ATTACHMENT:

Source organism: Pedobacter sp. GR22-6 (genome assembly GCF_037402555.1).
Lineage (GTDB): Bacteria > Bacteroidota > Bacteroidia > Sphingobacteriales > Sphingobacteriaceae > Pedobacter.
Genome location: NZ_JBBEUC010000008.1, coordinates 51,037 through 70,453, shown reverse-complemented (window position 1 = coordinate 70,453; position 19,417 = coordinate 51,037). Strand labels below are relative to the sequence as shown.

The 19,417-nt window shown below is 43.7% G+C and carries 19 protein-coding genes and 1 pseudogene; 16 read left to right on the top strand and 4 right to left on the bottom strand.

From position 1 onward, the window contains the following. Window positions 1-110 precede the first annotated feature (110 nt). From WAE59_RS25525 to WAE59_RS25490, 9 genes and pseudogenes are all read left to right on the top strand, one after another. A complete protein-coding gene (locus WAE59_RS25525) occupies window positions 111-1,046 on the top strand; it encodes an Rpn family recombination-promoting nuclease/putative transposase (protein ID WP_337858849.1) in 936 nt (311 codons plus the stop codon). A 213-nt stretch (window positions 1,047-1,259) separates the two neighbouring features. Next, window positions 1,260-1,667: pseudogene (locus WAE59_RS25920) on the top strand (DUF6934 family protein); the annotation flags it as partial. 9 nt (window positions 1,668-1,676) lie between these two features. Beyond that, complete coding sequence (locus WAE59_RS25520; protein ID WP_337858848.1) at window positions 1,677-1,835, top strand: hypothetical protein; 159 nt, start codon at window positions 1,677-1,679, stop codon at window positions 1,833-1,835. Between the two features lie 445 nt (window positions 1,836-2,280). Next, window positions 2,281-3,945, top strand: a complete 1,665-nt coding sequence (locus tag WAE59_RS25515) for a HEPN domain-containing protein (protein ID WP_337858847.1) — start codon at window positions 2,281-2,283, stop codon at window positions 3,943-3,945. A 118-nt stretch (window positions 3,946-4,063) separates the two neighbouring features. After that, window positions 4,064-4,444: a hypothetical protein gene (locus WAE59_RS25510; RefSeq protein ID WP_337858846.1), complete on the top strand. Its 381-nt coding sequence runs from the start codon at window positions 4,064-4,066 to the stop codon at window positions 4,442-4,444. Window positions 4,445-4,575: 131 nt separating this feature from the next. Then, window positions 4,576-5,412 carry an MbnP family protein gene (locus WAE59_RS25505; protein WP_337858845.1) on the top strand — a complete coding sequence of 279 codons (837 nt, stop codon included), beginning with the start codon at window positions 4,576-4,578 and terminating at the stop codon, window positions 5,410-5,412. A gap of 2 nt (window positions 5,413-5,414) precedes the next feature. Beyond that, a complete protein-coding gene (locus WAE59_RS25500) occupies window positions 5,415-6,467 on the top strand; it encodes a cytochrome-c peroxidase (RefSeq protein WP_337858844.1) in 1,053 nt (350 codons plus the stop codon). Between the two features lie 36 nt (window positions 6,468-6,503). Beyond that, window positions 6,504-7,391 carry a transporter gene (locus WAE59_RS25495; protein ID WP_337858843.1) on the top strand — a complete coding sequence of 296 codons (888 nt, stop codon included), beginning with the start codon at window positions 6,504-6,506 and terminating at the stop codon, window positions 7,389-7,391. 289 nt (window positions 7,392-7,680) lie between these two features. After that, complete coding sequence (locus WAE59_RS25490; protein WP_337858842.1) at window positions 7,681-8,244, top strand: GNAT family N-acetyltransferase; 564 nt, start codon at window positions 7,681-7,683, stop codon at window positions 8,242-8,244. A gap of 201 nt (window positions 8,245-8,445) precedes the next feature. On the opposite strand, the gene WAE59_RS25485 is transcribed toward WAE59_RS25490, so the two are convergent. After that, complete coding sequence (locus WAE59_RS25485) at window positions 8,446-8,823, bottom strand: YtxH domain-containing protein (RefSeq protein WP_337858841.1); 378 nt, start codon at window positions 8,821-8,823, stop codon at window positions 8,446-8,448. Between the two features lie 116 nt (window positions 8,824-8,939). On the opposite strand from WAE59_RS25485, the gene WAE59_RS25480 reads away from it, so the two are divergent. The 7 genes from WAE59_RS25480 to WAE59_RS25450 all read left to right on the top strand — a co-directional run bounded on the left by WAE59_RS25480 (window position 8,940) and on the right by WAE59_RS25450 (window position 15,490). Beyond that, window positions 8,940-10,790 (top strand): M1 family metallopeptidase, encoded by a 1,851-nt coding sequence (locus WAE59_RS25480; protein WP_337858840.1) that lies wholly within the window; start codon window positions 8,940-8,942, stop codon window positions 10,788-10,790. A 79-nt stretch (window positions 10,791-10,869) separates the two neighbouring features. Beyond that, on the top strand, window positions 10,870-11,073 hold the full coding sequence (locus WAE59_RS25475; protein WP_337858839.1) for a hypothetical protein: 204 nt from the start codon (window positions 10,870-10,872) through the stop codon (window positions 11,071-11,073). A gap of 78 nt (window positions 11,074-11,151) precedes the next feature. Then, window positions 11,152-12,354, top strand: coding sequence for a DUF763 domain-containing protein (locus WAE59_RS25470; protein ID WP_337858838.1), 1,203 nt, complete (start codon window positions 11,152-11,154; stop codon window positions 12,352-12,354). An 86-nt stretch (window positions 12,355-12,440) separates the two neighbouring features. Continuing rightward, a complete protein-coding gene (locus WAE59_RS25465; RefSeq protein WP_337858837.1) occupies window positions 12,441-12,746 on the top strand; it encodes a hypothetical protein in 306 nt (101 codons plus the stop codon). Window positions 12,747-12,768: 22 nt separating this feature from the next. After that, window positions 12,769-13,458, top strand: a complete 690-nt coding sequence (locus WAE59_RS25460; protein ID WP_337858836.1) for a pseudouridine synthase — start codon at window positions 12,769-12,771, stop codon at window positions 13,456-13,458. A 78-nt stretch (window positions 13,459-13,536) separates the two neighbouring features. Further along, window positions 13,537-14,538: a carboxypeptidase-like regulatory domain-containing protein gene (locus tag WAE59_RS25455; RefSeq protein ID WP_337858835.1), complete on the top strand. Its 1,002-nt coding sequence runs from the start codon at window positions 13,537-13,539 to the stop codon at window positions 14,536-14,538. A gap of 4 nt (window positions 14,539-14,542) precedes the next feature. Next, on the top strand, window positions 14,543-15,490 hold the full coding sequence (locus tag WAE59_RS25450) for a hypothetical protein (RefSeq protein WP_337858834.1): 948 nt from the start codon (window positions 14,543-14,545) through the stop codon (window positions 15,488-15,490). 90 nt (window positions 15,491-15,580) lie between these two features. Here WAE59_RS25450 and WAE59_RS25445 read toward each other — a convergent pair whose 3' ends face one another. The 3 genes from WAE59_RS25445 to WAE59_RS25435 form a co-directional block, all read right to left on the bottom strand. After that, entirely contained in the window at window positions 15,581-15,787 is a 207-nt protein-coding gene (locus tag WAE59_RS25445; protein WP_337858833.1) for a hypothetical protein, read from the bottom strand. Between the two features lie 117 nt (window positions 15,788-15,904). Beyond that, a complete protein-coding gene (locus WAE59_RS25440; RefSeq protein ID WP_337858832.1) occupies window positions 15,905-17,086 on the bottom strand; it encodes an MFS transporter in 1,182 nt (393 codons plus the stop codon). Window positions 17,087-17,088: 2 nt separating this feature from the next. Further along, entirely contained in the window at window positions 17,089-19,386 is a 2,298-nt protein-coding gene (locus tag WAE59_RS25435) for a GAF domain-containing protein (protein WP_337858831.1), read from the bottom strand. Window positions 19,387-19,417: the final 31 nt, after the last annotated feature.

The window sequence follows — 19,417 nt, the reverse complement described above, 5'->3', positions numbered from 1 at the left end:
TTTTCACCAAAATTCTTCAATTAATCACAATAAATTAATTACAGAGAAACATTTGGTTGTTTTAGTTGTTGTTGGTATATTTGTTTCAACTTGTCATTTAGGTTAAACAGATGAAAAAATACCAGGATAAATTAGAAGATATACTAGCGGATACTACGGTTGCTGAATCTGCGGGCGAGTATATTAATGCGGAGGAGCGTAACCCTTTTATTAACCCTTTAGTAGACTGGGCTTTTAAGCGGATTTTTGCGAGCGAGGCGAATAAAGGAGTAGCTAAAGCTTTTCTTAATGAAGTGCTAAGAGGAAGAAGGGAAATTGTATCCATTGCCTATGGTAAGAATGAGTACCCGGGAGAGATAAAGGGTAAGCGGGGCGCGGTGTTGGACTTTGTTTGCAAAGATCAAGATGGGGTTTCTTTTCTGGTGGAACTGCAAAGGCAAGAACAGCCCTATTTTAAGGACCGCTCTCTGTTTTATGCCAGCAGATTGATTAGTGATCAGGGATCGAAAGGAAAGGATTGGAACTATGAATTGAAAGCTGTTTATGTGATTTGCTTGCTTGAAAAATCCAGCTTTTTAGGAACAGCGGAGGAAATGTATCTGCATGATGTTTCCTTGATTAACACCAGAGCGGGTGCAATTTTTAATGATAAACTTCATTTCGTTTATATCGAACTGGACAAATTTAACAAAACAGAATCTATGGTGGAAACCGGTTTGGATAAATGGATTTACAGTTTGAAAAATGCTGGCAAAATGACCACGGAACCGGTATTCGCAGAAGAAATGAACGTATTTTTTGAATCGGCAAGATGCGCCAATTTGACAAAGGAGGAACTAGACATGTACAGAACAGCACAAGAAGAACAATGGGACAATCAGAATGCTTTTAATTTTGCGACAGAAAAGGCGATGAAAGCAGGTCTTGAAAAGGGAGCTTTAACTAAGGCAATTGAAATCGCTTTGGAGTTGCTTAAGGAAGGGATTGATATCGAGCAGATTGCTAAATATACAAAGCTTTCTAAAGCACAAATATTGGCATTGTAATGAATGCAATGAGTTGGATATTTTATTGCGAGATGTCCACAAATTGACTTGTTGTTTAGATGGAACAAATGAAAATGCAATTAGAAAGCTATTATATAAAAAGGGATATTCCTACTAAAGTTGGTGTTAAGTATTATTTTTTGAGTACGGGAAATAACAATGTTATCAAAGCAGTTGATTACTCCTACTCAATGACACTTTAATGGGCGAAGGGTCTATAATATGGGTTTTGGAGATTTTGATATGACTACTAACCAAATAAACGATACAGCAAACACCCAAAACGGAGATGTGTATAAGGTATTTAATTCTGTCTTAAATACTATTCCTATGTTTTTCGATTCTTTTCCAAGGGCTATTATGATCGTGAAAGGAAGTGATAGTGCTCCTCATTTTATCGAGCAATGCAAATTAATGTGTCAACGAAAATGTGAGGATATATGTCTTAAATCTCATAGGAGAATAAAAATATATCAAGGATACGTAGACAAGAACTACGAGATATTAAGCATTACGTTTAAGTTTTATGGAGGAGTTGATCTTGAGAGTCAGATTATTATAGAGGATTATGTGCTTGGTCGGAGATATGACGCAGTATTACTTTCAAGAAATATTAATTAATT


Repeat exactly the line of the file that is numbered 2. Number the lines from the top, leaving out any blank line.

Lineage (GTDB): Bacteria > Bacteroidota > Bacteroidia > Sphingobacteriales > Sphingobacteriaceae > Pedobacter.